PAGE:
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article imageKaradzic: From author of kiddies books to war criminal

By Miriam Mannak     Oct 26, 2009 in World
Radovan Karadzic has many faces. He was a doctor, a psychiatrist, a poet, and a writer of kids books. He also was the man who in the 1990s drenched Bosnia, Herzegovina and Serbia in blood and hatred - events for which he now stands trial in The Hague.
Born on 19 June 1945 in Petnijca, a small village in the mountains of the Yugoslav republic of Montenegro, Karadzic spends most of his childhood under the wings of his mother. His father, who fought the Germans during World War II, does not play an active role in Karadzic's life: After fighting the Nazi's, Karadzic Senior ends up opposing the communist forces led by Josip Tito, the first president of Yugoslavia (1953 to 1980). As a result, he is seen as a traitor and jailed by the Soviet Union after the war's comes to an end
Doctor, poet, and writer of children's books
In 1960 Karadzic, at the age of fifteen, moves to Bosnia's capital of Sarajevo, where he studies medicine. Eventually, he graduates as a physician and psychiatrist and marries psychoanalyst Ljiljana Zelen. The couple have two children; daughter Sonja and son Aleksandar Sasa.
During the 1970s and 1980s Karadzic works at various medical posts, including the psychiatric clinic in Kosevo hospital in Sarajevo, the Zagreb Centre for Mental Health in Croatia, and the Health Centre 'Vozdovac' in Belgrade. He also works as the main psychiatrist to the Sarajevo national soccer team. According to records, Karadzic has done a year of medical training at the Columbia University in New York, United States.
It is said that Karadzic - an aspiring poet and writer - spends his spare time giving poetry readings, writing poems himself and writing children's books.
Entering the political arena
With the violent dissolution of Yugoslavia in 1990 - which comes ten years after Tito's death in 1980 - Karadzic enters the world of politics for the first time. Amid a wave of nationalism, he establishes the Serbian Democratic Party in an attempt to unite Serbs throughout the region.
He is a supporter of and supported by Slobodan Milosevic, former President of Serbia and Yugoslavia and who was charged by the International Criminal Tribunal for the former Yugoslavia (ICTY) with crimes against humanity, violating the laws or customs of war, grave breaches of the Geneva Conventions and alleged genocide for his role during the wars in Croatia, Bosnia, and Kosovo. Milosevic was never convicted, as he died of an heart attack.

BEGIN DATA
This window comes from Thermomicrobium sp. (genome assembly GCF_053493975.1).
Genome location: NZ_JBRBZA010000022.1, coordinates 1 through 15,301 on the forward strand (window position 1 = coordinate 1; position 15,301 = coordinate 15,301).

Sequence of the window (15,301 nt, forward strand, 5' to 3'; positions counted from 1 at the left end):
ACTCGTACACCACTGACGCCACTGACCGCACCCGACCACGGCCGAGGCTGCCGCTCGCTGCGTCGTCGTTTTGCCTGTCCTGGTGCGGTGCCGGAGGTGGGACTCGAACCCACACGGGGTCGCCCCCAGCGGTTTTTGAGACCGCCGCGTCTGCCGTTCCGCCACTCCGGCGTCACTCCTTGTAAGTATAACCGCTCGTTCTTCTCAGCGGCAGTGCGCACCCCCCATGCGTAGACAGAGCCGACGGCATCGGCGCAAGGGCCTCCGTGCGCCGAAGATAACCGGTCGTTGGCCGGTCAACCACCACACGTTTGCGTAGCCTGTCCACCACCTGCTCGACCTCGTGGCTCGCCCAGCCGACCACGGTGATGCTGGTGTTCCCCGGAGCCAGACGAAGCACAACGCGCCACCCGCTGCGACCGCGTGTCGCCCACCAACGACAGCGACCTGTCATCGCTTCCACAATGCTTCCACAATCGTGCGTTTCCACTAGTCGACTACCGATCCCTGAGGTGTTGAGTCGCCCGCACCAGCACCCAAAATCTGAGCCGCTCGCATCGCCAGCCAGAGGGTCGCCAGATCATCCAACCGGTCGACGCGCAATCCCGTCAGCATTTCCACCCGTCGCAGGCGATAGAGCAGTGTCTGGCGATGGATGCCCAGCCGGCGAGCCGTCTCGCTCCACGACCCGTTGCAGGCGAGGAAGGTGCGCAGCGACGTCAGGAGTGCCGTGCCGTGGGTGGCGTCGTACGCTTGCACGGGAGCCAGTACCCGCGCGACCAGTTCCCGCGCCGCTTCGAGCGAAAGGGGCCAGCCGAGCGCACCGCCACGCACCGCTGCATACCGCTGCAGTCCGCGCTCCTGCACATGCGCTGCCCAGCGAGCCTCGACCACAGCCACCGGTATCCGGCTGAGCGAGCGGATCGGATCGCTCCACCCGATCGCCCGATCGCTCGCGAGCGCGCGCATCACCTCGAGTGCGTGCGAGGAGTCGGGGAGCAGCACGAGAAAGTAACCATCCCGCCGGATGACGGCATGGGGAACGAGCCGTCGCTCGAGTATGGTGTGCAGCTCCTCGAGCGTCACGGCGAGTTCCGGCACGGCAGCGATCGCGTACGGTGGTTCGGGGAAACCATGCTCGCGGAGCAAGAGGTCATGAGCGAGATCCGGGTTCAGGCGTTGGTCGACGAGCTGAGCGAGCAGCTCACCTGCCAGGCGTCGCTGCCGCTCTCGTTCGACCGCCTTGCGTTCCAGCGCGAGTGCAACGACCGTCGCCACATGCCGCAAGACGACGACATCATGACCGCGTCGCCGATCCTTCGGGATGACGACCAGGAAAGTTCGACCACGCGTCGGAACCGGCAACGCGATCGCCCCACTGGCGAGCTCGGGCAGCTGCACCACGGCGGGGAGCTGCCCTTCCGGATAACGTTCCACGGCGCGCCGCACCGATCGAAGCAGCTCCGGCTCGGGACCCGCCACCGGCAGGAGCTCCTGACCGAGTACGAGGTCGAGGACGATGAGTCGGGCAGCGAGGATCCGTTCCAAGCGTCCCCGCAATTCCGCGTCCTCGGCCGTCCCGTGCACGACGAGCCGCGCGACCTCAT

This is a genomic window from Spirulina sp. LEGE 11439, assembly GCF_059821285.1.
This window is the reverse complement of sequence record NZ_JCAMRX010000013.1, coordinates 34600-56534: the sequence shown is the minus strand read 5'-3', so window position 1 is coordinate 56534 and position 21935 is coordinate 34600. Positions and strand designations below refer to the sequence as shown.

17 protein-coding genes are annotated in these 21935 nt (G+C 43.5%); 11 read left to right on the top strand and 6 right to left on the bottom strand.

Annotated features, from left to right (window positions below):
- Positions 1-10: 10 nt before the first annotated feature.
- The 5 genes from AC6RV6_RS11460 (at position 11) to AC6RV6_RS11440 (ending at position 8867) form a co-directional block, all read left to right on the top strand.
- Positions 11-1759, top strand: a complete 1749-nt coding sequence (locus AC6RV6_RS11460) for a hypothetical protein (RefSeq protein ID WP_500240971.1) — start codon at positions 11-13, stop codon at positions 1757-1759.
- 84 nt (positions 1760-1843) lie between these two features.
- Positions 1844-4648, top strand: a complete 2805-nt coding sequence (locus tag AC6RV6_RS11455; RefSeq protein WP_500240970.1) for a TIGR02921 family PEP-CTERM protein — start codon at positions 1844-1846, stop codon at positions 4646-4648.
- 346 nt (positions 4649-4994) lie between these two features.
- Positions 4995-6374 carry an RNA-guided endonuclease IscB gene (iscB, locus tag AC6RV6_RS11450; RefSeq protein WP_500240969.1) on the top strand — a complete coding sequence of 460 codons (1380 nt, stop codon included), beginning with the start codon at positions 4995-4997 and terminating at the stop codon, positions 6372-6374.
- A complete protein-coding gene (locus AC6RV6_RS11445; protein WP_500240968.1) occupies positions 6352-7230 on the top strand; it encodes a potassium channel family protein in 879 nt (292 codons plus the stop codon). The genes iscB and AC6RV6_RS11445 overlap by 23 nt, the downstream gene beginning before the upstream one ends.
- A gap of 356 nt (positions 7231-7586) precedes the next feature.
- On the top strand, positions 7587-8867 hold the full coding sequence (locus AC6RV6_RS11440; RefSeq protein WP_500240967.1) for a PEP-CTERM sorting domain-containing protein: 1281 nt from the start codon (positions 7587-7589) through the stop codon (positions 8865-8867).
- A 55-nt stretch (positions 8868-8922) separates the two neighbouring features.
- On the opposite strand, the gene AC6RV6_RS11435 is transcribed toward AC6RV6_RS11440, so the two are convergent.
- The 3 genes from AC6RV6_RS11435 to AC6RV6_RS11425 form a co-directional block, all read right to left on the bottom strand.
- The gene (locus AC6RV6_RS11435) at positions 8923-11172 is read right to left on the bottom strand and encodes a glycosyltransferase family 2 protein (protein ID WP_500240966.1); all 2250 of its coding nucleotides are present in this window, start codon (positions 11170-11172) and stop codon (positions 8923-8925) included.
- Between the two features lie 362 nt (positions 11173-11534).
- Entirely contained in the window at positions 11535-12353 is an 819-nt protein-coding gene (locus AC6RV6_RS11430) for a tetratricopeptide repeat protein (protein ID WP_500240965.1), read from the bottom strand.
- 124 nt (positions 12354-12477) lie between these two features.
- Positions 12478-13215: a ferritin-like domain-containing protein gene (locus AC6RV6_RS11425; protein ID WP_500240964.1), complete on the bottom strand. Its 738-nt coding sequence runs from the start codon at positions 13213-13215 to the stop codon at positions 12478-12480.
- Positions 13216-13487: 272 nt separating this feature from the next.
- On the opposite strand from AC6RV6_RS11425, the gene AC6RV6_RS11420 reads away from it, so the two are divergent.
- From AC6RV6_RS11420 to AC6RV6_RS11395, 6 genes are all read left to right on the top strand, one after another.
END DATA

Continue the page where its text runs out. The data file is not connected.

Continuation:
Ethnic cleansing
From the beginning, Karadzic threatens neighbors with war if they declare their independence. When Bosnia and Herzegovina ignore him and declare their independence in 1992, civil war erupts in full force. Karadzic gives his forces the order to seize territory for Serbs, mainly from Bosnia and Herzegovina. He appoints general Ratko Mladic as commander of the new Bosnian Serb Army, which overruns 70 percent of Bosnia. In the meantime, Karadzic proclaims himself the president of the Serb Republic within Bosnia.
The main pillar of his land grab campaign is ethnic cleansing: between 1992 and 1995, cities across the region are shelled and attacked, people are driven from their communities, Muslim and Croat civilians are murdered en masse, and thousands of women are subjected to rape. It is estimated that Karadzic's operations killed 100.000 people.
[b]Srebrenica Massacre[/b]
One of the bloodiest chapters of the war is the massacre at Srebrenica, which was proclaimed a safe area for Muslims within Bosnia. Mladic reassures the international community and the peacekeeping force that is present that Muslim refugees will be safe. Eventually, 8.000 men and boys are killed in a scope of two days.
Shortly after the massacre, the UN issues indictments against Karadzic and Mladic for genocide, war crimes and crimes against humanity for atrocities against civilians throughout Bosnia. A year later, Karadzic - under pressure of major powers - hands over his rule to deputy Biljana Plavsic and goes into hiding.
The former physician and poet manages to stay below the radar until he is discovered living in Belgrade in July 2008, where he has been living for years under a false name and practicing as a traditional healer.
Karadzic in The Hague
He is immediately extradited to The Hague. A year later, on July 31 2009, Karadzic makes his first appearance at the War crimes tribunal, accusing the international community for kidnapping him. He also says his life is in danger and that he wants to handle his own defense rather than using a lawyer. Earlier this month, Karadzic missed his first trail day, arguing he did not have insufficient time to prepare. Seven days later, there seems no escape possible.
More about Radovan karadzic, Karadzic, War bosnia, International court for war, Srebrenica
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